Measures of Friendship

I’ve been very social for my summer self this week. Dinner with a friend on Tuesday, another Friday, and a Jersey City double header today. That’s well above average for a non-travel summer week. It reminded me of some weird musings I put to paper last summer and other ideas about levels of friendship particular to me.

The core of any friendship has to be laughter, and this week’s hangouts were not disappointing in yielding and/or solidifying inside jokes. I’ll start there, in no particular order:

Girl party!

-You’re his favorite! -Does that title come with a cash prize?

Is that Kavanaugh with a K?

Interrupted work flow.

Y’know that time I got wasted and snorted coke off that guy’s dick.

Grom!

Your hair is white and your legs are white!

I said, “I want,” and he said “no” (one) I said “I want,” he said “no” (two… up to five).

Comparable loss.

A forum… for stuff. And things.

I’m very lucky to have friends who are as weird as I am and/or forgive my weirdness. I know they’re all excited to see what I do with my “gap year,” “time out,” “walk about,” and that is contagious, especially when I remember they’re all cheering for me.

Now, again in no particular order, some measures of friendship – at least in my book.

You’ve invited me to your home (childhood, dorm, adulthood).
I showed up.
I slept there.

I’ve invited you to my home (childhood, dorm, adulthood).
You showed up.
You slept there.

We’ve road tripped together and you didn’t mind that I sang and/or tried to control the radio (car, van, bus).
We were going to a concert.

You steer me away from stepping in dog poop and/or tell me the ground is uneven up ahead and/or tell me how many stairs I have to go down.

You know to hold out a hand for me to hold when there is ice on the ground (whether it’s daylight or night, whether I’m drunk or sober).

You’ve met at least one of my siblings.

We have performed together (school, church, karaoke).

We have gotten shitfaced together.
You’ve been around the next morning/afternoon when we wake up hungover.

You’ve seen me sleeping and/or crying and/or puking.

We’ve played any board and/or card game.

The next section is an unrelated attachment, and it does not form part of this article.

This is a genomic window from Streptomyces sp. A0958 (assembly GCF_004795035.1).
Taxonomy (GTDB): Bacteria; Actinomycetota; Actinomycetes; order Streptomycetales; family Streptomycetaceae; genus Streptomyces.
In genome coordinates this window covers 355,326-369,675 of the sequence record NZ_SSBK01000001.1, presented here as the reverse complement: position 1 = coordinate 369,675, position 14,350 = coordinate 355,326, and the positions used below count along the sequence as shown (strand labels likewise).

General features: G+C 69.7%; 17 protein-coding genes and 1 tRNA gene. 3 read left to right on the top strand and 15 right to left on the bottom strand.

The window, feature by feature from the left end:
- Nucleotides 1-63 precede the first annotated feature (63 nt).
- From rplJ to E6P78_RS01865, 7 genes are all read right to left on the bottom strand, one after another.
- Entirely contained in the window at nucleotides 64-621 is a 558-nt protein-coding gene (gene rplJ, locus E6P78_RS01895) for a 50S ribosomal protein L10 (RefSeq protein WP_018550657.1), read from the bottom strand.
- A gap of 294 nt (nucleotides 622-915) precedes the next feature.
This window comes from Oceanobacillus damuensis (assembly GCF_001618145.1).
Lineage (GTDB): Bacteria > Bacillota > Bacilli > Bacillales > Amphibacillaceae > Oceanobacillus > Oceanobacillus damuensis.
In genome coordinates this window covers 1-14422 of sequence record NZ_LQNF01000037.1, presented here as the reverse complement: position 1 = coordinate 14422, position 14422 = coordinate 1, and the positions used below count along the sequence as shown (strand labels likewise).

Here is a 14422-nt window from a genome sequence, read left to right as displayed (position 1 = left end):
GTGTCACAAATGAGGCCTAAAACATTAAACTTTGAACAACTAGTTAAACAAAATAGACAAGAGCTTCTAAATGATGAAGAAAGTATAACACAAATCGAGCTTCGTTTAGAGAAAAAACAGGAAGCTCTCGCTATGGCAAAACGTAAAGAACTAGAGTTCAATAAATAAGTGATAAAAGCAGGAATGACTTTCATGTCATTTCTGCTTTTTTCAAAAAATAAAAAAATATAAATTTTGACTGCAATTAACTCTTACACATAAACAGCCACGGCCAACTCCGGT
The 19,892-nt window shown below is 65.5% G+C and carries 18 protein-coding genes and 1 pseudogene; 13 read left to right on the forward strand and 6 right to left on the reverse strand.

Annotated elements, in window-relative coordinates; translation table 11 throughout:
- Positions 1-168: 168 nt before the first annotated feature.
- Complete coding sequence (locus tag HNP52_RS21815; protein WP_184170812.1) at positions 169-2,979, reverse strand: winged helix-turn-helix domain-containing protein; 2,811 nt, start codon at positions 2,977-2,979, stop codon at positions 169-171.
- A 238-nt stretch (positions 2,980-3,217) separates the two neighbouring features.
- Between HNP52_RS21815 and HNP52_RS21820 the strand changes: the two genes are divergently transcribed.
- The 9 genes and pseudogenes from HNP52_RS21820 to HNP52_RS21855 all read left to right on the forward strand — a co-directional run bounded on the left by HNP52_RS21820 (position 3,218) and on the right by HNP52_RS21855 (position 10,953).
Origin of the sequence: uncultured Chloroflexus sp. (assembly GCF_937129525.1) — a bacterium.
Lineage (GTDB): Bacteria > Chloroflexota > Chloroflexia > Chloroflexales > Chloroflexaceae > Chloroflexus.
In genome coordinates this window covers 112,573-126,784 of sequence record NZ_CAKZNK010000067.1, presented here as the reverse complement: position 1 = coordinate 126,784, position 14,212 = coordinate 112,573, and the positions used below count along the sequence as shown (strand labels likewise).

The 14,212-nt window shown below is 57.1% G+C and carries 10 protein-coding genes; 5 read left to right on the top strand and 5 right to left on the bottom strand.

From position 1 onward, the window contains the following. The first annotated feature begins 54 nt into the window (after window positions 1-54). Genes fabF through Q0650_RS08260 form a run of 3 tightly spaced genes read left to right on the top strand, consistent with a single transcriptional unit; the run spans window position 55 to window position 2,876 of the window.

We’ve watched a World and/or Euro Cup match together.

I’m not a very social creature, so you should feel accomplished and special if I’ve ever left my home and/or pajamas to spend time with you.

 

Poetic Incubation

When I was a teenager, I wrote a lot of poetry. It was an emotional activity more than an intellectual one. I cared about imagery, metaphor, and other poetic devices, but I cared more about getting the feeling out. As I read more poetry in college, I experimented with different styles and techniques, trying a little more for artistry than raw emotion. It was always important that I stay true to the idea or emotion that inspired the poem. Even though I took more time to think about craft, there was still an immediacy. The time between thinking of the poem and getting it to paper was minimal.

Since my early twenties, I haven’t written very much poetry. There have been a few pieces here and there, but nothing compared to how prolific I used to be. I’ve also noticed that there’s less urgency when I do get an idea. One brewed for months before I got it down. The result is a poem I’m very proud of, though I don’t know if I’ve ever shared it with anyone. Last year, I took about two weeks to get down seven or eight lines that were an unconscious and unintentional homage to Yeats. Today, I worked with an idea I wrote down months ago but only now finalized in a way that I’m happy with.

The time it takes to nurture a poem is so much longer now. I have to let them sit, brew, stew, marinate, simmer… I’m not sure what word is best to describe it. Of course, there’s also the fact that I write them so infrequently that when I do, I feel an internal pressure to make them good – not for anyone else, for myself. And I’m my harshest critic.


“Myers Briggs”
~LJD
July 30, 2017

Bound by the binary,
There are only two ways:
          either
          or.
My needle floats,
Never drawn too far toward
          Thinking
          Feeling,
Always hovering perfectly between;
A level placed on a picture
The bubble centered in the sights.
Seesaw on a fulcrum,
I can move to either side,
But balanced on my scale is always a counterweight
To find the middle.
A stasis that allows me to
See the kaleidoscope of possibilities
But paralyzes me
Because there is no third dimension.
No
          Act.
Only
          Think
          Feel.
I do both equally,
Somehow managing to do
          Nothing completely.
It’s one axis of the matrix,
But it reveals
My strongest weakness,
My weakest strength.

The Plot Thickens (4 of x)

Trigger warnings are bullshit, in my opinion, but this took me a while to write because it is an extremely painful subject. I tempered it with some flashback happiness, but even though it’s fictional, it gave me all the feels. I’m curious to know if it reads as overly dramatized, realistic, cliche etc. It’s a continuation of this, by the way.


Jeremy stared blankly at the line of code he’d been trying to write for the last half hour. This wasn’t like him. He wasn’t easily distracted from his work. At least not until recently. He took off his reading glasses and rubbed his eyes with the heels of his hands. He pushed the chair away from the desk in his home office and spun around slowly, leaning back. Trailing his toe to the ground he came to a stop, pushed out of the chair, and plopped face-down on the small couch that sat opposite the front window. His tall frame was nearly two feet too long for it. He bent his knees up so that at least his stomach and chest were flat, his face buried in a throw pillow.